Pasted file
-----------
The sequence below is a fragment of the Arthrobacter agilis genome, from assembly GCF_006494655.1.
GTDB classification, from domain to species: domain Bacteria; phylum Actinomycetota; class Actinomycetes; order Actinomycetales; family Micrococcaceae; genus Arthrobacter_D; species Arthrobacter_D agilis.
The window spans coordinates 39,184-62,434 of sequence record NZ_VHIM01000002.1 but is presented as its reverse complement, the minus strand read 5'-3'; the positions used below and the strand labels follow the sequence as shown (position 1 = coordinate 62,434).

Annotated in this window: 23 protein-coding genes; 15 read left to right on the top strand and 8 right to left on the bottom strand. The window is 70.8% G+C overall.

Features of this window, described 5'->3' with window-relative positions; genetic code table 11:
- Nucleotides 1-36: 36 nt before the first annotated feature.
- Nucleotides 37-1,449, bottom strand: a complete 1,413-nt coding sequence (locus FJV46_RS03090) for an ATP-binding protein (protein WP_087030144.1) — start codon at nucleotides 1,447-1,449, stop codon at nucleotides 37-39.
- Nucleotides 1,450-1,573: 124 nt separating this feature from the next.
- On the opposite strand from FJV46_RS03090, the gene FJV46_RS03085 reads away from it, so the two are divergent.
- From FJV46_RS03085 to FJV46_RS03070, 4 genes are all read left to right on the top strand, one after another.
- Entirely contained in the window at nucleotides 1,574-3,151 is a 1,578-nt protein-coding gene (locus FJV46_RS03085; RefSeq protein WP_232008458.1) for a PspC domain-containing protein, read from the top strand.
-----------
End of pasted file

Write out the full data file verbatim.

The sequence below is a fragment of the Arthrobacter agilis genome, from assembly GCF_006494655.1.
GTDB classification, from domain to species: domain Bacteria; phylum Actinomycetota; class Actinomycetes; order Actinomycetales; family Micrococcaceae; genus Arthrobacter_D; species Arthrobacter_D agilis.
The window spans coordinates 39,184-62,434 of sequence record NZ_VHIM01000002.1 but is presented as its reverse complement, the minus strand read 5'-3'; the positions used below and the strand labels follow the sequence as shown (position 1 = coordinate 62,434).

Annotated in this window: 23 protein-coding genes; 15 read left to right on the top strand and 8 right to left on the bottom strand. The window is 70.8% G+C overall.

Features of this window, described 5'->3' with window-relative positions; genetic code table 11:
- Nucleotides 1-36: 36 nt before the first annotated feature.
- Nucleotides 37-1,449, bottom strand: a complete 1,413-nt coding sequence (locus FJV46_RS03090) for an ATP-binding protein (protein WP_087030144.1) — start codon at nucleotides 1,447-1,449, stop codon at nucleotides 37-39.
- Nucleotides 1,450-1,573: 124 nt separating this feature from the next.
- On the opposite strand from FJV46_RS03090, the gene FJV46_RS03085 reads away from it, so the two are divergent.
- From FJV46_RS03085 to FJV46_RS03070, 4 genes are all read left to right on the top strand, one after another.
- Entirely contained in the window at nucleotides 1,574-3,151 is a 1,578-nt protein-coding gene (locus FJV46_RS03085; RefSeq protein WP_232008458.1) for a PspC domain-containing protein, read from the top strand.